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This Day in History

On April 26, 1954, the Salk polio vaccine field trials, which were to involve 1.8 million children, began in McLean, Virginia.  This was the first time a double-blind study method had been used (neither doctor nor patient knew who was receiving the vaccine and who was receiving a placebo.

On April 29, 1974, President Richard Nixon announces to the public that he will release transcripts of 46 taped White House conversations in response to a Watergate trial subpoena issued in July 1973. The House Judiciary committee accepted 1,200 pages of transcripts the next day, but insisted that the tapes themselves be turned over as well.

 

 

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The Inventor of the Three-Light Traffic Signal: Garrett Morgan

Despite the number of traffic lights you have stopped for in the last week, chances are good that you never thought about who invented it. We tend to take for granted these everyday items.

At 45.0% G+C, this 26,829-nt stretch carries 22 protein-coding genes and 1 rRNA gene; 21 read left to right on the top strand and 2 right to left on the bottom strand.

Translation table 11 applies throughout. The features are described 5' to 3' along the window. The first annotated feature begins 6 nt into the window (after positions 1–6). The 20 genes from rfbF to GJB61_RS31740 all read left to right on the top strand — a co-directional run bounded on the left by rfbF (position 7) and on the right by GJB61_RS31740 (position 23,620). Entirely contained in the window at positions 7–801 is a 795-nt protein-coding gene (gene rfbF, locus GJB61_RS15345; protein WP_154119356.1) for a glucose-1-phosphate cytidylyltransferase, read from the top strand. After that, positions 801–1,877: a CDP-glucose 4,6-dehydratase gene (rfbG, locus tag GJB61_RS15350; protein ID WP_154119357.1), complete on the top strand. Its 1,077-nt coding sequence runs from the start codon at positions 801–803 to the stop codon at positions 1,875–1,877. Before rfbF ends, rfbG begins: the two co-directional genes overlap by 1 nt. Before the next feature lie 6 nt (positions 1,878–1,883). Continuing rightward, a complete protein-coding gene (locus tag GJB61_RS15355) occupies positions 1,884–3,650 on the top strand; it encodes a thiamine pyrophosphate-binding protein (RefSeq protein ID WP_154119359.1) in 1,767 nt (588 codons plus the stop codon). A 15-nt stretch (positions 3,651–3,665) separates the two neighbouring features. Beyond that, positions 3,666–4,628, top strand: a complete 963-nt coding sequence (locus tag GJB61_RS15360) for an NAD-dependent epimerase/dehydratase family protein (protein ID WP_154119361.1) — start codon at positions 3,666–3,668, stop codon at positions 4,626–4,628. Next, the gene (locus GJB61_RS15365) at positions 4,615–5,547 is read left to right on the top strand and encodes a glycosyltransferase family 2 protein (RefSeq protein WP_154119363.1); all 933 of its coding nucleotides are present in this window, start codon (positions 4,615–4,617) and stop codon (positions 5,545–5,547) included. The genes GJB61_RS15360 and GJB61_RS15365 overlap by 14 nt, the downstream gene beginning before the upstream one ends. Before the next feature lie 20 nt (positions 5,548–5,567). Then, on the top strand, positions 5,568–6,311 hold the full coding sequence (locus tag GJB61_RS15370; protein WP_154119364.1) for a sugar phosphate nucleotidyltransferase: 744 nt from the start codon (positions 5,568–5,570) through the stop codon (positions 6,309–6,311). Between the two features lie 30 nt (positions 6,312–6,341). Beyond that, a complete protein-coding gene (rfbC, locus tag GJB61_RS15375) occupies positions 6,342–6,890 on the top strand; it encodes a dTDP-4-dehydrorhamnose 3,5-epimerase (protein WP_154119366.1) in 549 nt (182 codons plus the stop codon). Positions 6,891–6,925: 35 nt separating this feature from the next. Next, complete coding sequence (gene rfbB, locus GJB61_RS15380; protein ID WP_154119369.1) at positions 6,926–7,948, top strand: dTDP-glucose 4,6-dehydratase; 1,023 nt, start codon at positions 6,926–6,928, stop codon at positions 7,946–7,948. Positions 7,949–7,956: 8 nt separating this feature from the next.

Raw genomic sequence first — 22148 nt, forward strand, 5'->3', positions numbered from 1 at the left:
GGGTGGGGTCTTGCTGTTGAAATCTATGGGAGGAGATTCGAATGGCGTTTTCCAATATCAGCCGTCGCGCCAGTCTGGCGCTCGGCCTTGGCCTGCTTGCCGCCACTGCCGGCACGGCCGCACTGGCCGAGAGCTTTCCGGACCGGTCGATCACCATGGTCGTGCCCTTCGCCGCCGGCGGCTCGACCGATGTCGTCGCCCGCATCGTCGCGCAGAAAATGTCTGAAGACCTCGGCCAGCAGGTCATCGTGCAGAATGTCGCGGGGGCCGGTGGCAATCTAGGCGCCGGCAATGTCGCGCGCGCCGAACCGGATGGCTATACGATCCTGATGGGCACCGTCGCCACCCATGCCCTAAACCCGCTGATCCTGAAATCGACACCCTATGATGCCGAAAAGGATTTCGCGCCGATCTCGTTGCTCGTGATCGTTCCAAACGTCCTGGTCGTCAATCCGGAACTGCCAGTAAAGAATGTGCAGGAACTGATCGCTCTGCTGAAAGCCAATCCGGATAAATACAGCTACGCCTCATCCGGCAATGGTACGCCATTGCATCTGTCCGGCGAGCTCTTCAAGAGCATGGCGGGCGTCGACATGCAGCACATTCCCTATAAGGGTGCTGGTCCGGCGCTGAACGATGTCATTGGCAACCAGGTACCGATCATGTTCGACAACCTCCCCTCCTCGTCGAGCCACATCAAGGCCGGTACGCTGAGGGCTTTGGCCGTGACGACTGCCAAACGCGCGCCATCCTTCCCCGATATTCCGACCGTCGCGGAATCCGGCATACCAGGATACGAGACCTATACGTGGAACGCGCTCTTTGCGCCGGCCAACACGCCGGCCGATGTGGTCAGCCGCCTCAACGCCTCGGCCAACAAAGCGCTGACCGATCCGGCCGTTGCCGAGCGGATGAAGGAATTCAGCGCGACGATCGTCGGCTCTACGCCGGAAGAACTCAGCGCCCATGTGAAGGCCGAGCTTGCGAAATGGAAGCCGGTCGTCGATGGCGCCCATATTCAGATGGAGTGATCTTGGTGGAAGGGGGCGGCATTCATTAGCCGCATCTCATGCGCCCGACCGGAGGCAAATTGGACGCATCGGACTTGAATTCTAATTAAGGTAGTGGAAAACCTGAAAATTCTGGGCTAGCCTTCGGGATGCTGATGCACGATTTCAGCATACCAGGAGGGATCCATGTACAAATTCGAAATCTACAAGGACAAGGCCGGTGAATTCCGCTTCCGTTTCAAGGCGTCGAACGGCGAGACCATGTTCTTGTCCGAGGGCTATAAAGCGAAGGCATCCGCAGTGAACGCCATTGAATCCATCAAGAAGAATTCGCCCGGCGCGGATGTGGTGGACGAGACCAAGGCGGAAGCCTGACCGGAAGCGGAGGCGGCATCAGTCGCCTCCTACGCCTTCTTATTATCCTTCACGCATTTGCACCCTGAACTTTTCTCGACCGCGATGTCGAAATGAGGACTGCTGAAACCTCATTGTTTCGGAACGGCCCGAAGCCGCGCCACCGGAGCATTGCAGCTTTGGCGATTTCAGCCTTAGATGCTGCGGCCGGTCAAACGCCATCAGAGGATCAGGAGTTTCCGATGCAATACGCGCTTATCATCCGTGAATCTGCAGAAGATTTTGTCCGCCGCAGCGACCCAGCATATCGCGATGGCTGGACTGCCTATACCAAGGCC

This morning I was preparing for my “transportation” class at UCLA’s Osher Institute when I came upon the fact that Garrett Morgan (1877-1963) was given the first patent on a three-signal traffic light, and he was the son of two former slaves. Wow. Reading about the invention had already sent me looking for more information but the “son of two former slaves” sent me over the top with excitement as a black businessman navigating through the world of business in the early 20th century is a great story.

I’ll give you a peek at some of what I learned. Garrett Morgan was born in Kentucky and went on to a successful career in business. He ran several businesses in Cleveland, Ohio. In 1920 he became a newspaperman, and the Cleveland Call became one of the best-known black papers of its day.

Car ownership was far from commonplace in the 1920s but Morgan owned a car so he was aware of the safety issues involved in driving. In that day there were few rules of the road, resulting in many accidents. Morgan came up with the concept of a three-way signal: red for stop, green for go, and an all-ways stop to give pedestrians a safe opportunity to cross. Wonderful.

If you’d like to read more stories about early roads and driving, check out “In the Days of Crank and Sputter.”

Morgan also invented several other items, and I’ll write more about him in February when we celebrate Black History Month.

Tomorrow I’ll begin sharing stories of Thanksgiving.


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